Serving the community since 1922

Camp Hamilton remembers fallen soldiers

Camp Hamilton, with its lush stand of trees among a desert of oilfields, held its annual Memorial Day Service on Monday, remembering all of the veterans who have served our country in all branches of the military.

Visitors gathered from all over Kern County to be a part of this tradition and ceremony. Camp Hamilton is a veterans memorial park that serves as a respite for veterans and their families. The grounds harbor a grove of trees that have been planted to memorialize Kern County soldiers, their friends and families able to visit the living memorials, including Shafter veterans, such as Noel Wilson, who was recently honored with a tree planted in his honor.

The Memorial Day celebration included several speakers and a tree ceremony, followed by a raffle and a barbecue. The day was a special one for many local people. Martin Gonzales, who has been going to the event for a few years, said that he would never miss it. "I will always remember the boys that we lost when I was in 'Nam. I still remember their names and hometowns, and still miss them today."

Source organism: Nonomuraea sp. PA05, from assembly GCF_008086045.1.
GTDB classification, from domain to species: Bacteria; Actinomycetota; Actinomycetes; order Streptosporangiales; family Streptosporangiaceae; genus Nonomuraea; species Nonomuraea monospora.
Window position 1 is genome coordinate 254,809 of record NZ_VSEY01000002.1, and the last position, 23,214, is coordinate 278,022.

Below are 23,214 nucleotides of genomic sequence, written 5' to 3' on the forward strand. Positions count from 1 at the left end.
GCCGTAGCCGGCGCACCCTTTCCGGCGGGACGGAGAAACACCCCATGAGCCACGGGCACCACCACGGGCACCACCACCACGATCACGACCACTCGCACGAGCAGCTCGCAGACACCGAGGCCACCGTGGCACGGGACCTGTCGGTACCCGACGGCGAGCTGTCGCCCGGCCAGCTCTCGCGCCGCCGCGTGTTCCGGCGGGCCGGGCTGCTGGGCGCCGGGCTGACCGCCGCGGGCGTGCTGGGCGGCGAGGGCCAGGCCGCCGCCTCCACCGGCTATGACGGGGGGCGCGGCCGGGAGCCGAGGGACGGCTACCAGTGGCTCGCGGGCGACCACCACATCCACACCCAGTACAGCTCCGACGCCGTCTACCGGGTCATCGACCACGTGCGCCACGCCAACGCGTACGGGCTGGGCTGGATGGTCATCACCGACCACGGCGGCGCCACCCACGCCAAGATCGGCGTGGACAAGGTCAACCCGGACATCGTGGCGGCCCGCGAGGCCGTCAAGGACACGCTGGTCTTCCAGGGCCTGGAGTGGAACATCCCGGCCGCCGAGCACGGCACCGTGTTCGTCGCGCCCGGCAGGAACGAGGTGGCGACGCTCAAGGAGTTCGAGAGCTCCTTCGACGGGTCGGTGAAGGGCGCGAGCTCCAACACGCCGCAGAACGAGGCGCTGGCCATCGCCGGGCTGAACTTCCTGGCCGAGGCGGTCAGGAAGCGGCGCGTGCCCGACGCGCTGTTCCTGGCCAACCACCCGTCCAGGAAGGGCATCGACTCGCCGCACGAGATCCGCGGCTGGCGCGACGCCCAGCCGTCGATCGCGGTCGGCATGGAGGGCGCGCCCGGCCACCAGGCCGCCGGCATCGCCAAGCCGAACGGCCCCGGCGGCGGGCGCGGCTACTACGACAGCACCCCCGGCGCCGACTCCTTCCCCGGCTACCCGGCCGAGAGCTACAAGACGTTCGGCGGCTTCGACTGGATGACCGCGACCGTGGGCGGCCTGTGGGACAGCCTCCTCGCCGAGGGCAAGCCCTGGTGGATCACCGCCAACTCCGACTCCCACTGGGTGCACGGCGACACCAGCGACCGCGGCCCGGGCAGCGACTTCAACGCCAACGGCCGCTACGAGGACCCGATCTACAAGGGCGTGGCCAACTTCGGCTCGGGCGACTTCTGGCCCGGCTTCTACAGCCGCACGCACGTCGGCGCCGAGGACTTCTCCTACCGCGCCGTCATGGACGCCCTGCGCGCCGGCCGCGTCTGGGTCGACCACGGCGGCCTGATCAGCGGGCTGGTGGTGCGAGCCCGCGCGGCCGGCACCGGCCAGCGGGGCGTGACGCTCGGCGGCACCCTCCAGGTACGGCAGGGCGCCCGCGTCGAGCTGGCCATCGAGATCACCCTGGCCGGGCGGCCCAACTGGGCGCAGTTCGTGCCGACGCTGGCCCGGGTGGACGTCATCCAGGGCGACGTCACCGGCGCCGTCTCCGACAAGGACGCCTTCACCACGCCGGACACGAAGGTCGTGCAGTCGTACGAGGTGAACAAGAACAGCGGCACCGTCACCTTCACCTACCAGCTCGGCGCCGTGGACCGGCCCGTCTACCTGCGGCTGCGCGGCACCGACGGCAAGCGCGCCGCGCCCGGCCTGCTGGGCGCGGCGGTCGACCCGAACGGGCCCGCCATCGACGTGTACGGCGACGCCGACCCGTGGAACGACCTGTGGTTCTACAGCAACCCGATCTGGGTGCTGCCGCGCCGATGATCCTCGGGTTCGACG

The sentiment was a common one on the day. The majority of the attendees had loved ones that served in the military, or have friends who were serving. Camp Hamilton has become a very popular destination for those in need of some inspiration.

The seed of the idea to create a veterans park was first planted in the 1970s, when another Marine and Vietnam combat veteran, Glenn Denton, bought the parcel of land sandwiched between oil fields and farms as an investment.

He had come to Bakersfield as a Marine recruiter, and would eventually make the city his home. But a promise to his comrades in the 1st Marine Division not to forget the 122 Marines killed during an eight-day battle in Vietnam's Khe Sanh Valley in the summer of '69 caused him to rethink his investment.

That parcel would eventually grow, develop and evolve to become Camp Hamilton: a playing field, park, shooting range and a memorial for veterans, a place where soldiers, sailors, airmen and Marines who served honorably are remembered.

To fight and die and be discarded from memory was not acceptable in Denton's view. He wanted to find a way to honor his fellow Marines and support his future brothers and sisters in arms. Ultimately, he named the park after his brother in arms, Leonard Hamilton.

"It's kind of an oasis in the oil field," he said.

There are now more than 300 trees planted as living memorials to those who served. It's also a place of support for current and recent servicemen and women.


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